Search Images Maps Play YouTube News Gmail Drive More »
Sign in
Screen reader users: click this link for accessible mode. Accessible mode has the same essential features but works better with your reader.


  1. Advanced Patent Search
Publication numberUS2447330 A
Publication typeGrant
Publication dateAug 17, 1948
Filing dateMay 16, 1946
Priority dateMay 16, 1946
Publication numberUS 2447330 A, US 2447330A, US-A-2447330, US2447330 A, US2447330A
InventorsJoseph Grebmeier
Original AssigneeJoseph Grebmeier
Export CitationBiBTeX, EndNote, RefMan
External Links: USPTO, USPTO Assignment, Espacenet
Rotor for ultracentrifuge machines
US 2447330 A
Abstract  available in
Previous page
Next page
Claims  available in
Description  (OCR text may contain errors)

. Au 17, 1948. J. GREIBMEIIER 7,33

ROTOR FOR ULTRA CENTRIFUGE MACHINES Filed May 16, 1946 Patented Aug. 17, 1948 UNITED STATES PATENT OFFICE 2,447,330 I ROTOR FOR ULTRACENTRIFUGE MACHINES 7 Joseph Grebnieier, Menlo Park, Calif.

Application May 16, 1946, Serial No. 670,211

6 Claims. (01. 233-26) This invention relates to an ultra-centrifuge. Such devices as are now in general use comprise a rotor in the form of a substantially solid frustoconical metal block, slightly cored out at the upper end from which a plurality of circumferentially spaced cylindrical wells or cavities extend obliquely into the block. These wells are arranged to receive test tubes which carry the substance to be centrifuged. A removable top or lid is screwed or otherwise secured over the open top of the chambered rotor and serves, through the medium of an interposed gasket, to seal the chamber into which the open top tubes extend from interfering with the relatively high vacuum in which the rotor is operated.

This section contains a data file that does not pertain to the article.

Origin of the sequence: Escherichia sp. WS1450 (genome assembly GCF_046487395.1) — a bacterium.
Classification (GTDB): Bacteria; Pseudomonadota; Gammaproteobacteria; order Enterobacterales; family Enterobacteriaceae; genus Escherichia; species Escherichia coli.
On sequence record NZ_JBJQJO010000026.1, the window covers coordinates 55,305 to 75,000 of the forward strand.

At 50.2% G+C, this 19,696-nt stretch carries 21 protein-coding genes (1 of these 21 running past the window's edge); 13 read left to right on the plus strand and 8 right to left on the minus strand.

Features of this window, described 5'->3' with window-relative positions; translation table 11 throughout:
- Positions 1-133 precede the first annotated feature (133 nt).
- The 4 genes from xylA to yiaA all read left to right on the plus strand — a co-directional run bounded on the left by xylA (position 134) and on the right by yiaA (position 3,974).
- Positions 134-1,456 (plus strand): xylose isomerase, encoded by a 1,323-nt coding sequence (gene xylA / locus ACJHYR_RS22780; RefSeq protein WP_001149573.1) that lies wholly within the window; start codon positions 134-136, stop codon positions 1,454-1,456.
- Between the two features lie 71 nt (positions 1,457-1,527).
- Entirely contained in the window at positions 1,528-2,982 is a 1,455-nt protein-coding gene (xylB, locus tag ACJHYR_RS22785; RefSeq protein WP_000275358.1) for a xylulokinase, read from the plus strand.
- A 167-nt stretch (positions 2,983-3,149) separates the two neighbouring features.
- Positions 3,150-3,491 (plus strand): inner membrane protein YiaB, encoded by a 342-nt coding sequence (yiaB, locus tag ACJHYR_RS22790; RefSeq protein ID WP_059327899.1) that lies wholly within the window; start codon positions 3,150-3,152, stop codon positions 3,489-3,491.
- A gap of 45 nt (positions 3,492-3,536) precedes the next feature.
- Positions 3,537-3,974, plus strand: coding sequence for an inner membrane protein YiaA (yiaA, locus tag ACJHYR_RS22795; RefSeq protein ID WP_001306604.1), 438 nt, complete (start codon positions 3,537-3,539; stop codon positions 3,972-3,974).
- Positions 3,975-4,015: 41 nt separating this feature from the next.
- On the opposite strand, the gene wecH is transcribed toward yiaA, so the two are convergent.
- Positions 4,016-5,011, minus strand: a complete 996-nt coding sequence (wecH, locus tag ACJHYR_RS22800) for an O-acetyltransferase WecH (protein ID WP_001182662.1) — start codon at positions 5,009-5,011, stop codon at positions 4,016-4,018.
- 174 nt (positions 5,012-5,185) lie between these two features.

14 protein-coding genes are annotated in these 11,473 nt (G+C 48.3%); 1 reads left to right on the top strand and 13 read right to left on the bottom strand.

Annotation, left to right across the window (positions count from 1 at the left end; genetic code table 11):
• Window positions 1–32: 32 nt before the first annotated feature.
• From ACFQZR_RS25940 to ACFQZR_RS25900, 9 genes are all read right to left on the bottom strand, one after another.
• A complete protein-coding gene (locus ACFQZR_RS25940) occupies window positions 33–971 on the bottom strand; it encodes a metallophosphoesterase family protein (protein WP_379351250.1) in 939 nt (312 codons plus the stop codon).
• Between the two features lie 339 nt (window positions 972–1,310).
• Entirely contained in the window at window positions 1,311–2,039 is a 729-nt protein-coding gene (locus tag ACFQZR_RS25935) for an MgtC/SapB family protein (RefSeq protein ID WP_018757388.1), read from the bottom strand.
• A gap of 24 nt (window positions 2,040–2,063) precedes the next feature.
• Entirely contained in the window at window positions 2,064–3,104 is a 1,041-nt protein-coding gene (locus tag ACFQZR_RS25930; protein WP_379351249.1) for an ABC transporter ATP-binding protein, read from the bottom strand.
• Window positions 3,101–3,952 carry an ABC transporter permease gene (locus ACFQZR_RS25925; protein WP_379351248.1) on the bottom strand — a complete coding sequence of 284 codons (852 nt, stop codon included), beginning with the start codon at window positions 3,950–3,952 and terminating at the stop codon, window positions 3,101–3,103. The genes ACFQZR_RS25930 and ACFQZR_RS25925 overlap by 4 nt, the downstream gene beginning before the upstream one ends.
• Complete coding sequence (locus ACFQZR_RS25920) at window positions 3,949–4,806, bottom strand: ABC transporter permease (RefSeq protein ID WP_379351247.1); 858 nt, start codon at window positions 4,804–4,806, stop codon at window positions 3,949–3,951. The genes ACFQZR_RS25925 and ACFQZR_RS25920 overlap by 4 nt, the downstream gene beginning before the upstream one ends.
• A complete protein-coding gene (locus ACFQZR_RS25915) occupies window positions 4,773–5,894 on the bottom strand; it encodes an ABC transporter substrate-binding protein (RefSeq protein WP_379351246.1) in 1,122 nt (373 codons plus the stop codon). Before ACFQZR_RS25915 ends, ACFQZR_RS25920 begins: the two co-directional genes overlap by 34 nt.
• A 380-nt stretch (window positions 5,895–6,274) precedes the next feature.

The rotor, when in operation, is usually confined within a steel chamber having very thick walls which act as a guard in the event of breakdown or explosion of the rotor under strain casioned by the very high speed (1000 R. P. S.) at which these devices are rotated, to effect the centrifugation desired. v

The steel chamber for this purpose is usually provided with an air-sealing cover so that a high vacuum may be effected therein after placement of the tube-laden rotor therein. Such an organization permits rapid acceleration of the rotor and the high speed of rotation required. It also prevents generation of heat in the rotor.

Usually the rotor is supported by a fine steel shaft from which it is driven, the shaft having one end thereof removably connected to the rotor and the other end thereof operatively connected with a driving mechanism.